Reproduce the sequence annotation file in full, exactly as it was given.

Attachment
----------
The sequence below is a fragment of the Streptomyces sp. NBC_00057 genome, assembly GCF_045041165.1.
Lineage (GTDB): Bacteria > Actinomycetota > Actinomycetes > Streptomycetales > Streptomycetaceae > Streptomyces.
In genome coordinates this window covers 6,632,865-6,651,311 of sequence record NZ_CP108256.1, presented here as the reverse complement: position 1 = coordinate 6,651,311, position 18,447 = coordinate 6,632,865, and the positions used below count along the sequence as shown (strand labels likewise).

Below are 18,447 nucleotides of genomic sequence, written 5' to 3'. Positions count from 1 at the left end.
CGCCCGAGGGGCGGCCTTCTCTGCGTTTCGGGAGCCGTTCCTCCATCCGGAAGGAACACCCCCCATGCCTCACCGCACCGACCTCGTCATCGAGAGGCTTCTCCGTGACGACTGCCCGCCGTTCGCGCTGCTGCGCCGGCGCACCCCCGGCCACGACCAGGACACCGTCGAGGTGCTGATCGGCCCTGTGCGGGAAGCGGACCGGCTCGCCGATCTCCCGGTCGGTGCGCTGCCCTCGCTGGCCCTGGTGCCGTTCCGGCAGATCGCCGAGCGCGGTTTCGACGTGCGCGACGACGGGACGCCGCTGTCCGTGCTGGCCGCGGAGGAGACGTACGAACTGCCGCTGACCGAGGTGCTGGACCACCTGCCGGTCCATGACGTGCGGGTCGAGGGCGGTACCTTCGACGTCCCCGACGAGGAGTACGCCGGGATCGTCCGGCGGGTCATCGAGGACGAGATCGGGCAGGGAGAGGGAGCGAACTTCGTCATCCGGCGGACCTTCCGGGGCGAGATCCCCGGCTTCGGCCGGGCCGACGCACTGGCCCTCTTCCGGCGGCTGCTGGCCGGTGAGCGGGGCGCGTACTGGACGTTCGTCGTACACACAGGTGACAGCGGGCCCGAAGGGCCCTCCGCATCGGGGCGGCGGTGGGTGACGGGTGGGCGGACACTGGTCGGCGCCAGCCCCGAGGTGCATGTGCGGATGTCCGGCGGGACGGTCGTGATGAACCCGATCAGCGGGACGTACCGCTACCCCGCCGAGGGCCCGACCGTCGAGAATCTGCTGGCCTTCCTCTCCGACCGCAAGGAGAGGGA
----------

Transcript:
The sequence below is a fragment of the Streptomyces sp. NBC_00057 genome, assembly GCF_045041165.1.
Lineage (GTDB): Bacteria > Actinomycetota > Actinomycetes > Streptomycetales > Streptomycetaceae > Streptomyces.
In genome coordinates this window covers 6,632,865-6,651,311 of sequence record NZ_CP108256.1, presented here as the reverse complement: position 1 = coordinate 6,651,311, position 18,447 = coordinate 6,632,865, and the positions used below count along the sequence as shown (strand labels likewise).

Below are 18,447 nucleotides of genomic sequence, written 5' to 3'. Positions count from 1 at the left end.
CGCCCGAGGGGCGGCCTTCTCTGCGTTTCGGGAGCCGTTCCTCCATCCGGAAGGAACACCCCCCATGCCTCACCGCACCGACCTCGTCATCGAGAGGCTTCTCCGTGACGACTGCCCGCCGTTCGCGCTGCTGCGCCGGCGCACCCCCGGCCACGACCAGGACACCGTCGAGGTGCTGATCGGCCCTGTGCGGGAAGCGGACCGGCTCGCCGATCTCCCGGTCGGTGCGCTGCCCTCGCTGGCCCTGGTGCCGTTCCGGCAGATCGCCGAGCGCGGTTTCGACGTGCGCGACGACGGGACGCCGCTGTCCGTGCTGGCCGCGGAGGAGACGTACGAACTGCCGCTGACCGAGGTGCTGGACCACCTGCCGGTCCATGACGTGCGGGTCGAGGGCGGTACCTTCGACGTCCCCGACGAGGAGTACGCCGGGATCGTCCGGCGGGTCATCGAGGACGAGATCGGGCAGGGAGAGGGAGCGAACTTCGTCATCCGGCGGACCTTCCGGGGCGAGATCCCCGGCTTCGGCCGGGCCGACGCACTGGCCCTCTTCCGGCGGCTGCTGGCCGGTGAGCGGGGCGCGTACTGGACGTTCGTCGTACACACAGGTGACAGCGGGCCCGAAGGGCCCTCCGCATCGGGGCGGCGGTGGGTGACGGGTGGGCGGACACTGGTCGGCGCCAGCCCCGAGGTGCATGTGCGGATGTCCGGCGGGACGGTCGTGATGAACCCGATCAGCGGGACGTACCGCTACCCCGCCGAGGGCCCGACCGTCGAGAATCTGCTGGCCTTCCTCTCCGACCGCAAGGAGAGGGA